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Green Day’s Billie Joe Armstrong’s meltdown was more than a little ill-timed

“Green Day sold out years ago!” “Why are you even bothering?” “Punk is dead!” “I can’t believe you’ll write about this trite garbage instead of the new xx album.”*

*”xx” could be referring to the actual band The xx or “xx” could just be a placeholder for your indie flavor of the week. Did we just stumble onto the fact that “The xx” is the most exceedingly clever hipster critique of all time? I think we just did.

That is my attempt at predicting the Internet’s reaction to seeing a popular musical act written about. Yes, Green Day sold out years ago, or otherwise you probably wouldn’t know who they were and they’d be three very sad middle-aged men still playing at college bars in Berkley. Yes “punk is dead,” whatever that means. Yes, I’m sure we’ll get around to an xx album or two. But damn it, I still like these old pop-punk revival remnants and am invested in their continued success as you should be too.

There will be one band from the ’90s/00 who will fill the role of lingering around longer than you’d want them to but while making decent music occasionally. That role is currently held by U2 from the ’70s/’80s but they can’t keep it up forever. When Bono and friends hang it up for good that void will need to be filled. If it’s not by Green Day, then who else? Coldplay? An American Idiot sequel in 2017 doesn’t sound so bad now, does it?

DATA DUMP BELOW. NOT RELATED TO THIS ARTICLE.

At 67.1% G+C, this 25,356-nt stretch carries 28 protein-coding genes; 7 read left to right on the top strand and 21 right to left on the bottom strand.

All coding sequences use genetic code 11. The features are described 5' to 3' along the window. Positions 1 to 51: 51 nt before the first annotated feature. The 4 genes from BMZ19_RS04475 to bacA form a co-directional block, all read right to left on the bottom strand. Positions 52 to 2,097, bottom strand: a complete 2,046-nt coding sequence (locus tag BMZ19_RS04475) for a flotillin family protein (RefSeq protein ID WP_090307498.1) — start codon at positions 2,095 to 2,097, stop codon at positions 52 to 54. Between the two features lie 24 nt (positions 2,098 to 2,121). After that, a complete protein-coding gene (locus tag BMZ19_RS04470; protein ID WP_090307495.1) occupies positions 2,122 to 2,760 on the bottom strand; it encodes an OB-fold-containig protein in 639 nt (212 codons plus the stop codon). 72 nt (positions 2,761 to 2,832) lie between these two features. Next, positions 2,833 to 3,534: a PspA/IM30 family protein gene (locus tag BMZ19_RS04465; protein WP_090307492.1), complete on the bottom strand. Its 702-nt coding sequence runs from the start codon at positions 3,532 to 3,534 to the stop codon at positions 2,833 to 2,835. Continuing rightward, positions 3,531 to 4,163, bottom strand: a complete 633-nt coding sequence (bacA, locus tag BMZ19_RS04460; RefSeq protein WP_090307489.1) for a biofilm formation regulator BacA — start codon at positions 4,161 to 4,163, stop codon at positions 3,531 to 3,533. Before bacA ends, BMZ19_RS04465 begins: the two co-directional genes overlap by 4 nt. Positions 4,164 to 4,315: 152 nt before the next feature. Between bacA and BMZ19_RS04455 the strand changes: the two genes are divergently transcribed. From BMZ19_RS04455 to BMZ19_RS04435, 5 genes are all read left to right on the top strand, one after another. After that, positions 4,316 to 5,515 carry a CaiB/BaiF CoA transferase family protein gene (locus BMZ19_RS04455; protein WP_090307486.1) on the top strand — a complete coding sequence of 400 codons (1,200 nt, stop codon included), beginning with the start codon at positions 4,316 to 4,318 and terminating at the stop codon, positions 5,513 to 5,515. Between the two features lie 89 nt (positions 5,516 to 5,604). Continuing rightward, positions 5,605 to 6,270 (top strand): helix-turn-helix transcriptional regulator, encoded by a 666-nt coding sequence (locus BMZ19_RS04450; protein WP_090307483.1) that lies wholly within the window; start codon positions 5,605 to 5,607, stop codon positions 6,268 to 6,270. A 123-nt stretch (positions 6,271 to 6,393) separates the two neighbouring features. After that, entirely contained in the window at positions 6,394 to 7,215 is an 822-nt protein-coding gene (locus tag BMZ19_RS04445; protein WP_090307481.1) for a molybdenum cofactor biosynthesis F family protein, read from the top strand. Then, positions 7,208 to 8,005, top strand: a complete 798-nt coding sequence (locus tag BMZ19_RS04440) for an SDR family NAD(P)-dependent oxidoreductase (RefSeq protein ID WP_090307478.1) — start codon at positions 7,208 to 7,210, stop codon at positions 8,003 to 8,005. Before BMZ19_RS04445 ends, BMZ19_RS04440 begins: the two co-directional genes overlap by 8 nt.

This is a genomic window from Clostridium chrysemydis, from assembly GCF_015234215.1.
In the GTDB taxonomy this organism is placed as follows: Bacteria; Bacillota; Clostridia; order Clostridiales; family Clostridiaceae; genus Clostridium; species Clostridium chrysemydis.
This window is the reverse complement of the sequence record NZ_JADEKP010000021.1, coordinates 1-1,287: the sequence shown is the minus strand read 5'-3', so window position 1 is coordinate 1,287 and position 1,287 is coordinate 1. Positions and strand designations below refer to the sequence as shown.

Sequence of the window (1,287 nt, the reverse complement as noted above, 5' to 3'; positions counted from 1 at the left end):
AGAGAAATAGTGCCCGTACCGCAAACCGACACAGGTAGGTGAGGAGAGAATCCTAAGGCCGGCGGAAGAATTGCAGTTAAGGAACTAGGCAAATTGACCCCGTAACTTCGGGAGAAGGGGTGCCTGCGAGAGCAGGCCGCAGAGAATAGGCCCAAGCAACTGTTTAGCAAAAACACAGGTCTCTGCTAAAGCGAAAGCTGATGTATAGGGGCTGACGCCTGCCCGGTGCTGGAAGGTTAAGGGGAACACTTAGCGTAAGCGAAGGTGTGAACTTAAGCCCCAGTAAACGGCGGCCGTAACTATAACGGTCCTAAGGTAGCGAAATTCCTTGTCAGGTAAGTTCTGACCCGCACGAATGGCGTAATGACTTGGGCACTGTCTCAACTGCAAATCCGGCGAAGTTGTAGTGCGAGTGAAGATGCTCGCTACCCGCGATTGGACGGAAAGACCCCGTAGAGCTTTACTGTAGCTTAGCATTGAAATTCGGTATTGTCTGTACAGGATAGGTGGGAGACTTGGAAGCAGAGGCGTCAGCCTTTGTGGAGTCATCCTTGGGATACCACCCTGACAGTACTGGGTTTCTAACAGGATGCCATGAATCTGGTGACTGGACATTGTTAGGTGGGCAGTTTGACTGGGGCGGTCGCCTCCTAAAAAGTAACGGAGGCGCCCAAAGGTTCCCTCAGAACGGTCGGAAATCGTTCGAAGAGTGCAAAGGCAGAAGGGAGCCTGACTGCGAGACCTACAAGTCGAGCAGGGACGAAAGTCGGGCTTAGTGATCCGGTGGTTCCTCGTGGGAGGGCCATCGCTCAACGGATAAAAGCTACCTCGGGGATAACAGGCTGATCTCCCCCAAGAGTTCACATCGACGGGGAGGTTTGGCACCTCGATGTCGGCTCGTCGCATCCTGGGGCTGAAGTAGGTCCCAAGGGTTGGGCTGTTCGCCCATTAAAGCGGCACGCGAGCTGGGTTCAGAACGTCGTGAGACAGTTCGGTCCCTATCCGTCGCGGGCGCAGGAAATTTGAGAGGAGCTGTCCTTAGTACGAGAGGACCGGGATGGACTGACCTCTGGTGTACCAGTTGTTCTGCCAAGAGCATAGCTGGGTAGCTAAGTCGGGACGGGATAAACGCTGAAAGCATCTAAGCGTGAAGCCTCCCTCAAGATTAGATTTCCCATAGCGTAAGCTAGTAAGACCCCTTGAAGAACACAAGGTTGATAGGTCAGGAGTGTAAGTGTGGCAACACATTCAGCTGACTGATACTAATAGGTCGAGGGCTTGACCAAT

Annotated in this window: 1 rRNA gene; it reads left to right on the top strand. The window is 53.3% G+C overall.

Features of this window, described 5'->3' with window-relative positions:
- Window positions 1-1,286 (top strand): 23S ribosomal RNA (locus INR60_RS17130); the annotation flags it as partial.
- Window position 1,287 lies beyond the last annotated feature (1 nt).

It’s for that reason why lead singer Billie Joe Armstrong’s sudden and seemingly random descent into crazy concert rants and rehab stints couldn’t come at a worse time. ¡Uno!, Green Day’s first studio album since 2009’s 21st Century Breakdown,  hit stores torrents yesterday but its been understandably overshadowed by Armstrong’s iHeart Radio festival tirade.

It’s a shame because ¡Uno! represents a critical moment for the band if they are to assume the U2 “sticking-around-longer-than-necessary” crown. American Idiot and 21st Century Breakdown were both self-professed “punk rock operas” and strong ones at that. But crafting a rock opera every five years isn’t sustainable or even wise, especially for a band whose breakout record was called Dookie. 

¡Uno! does an admirable job of reconciling Green Day’s smoke-filled West Coast club beginnings with its recent love for the bombastic but it’s not a strong enough effort to distract from Armstrong’s current plight. ¡Uno! and its sequels, aptly titled ¡Dos!  and ¡Tre! should have been the beginning of a conversation between listener and artist about what sound the band is going to try to pull off for the next decade. Unfortunately, that conversation will probably be rather one-sided for the time being.

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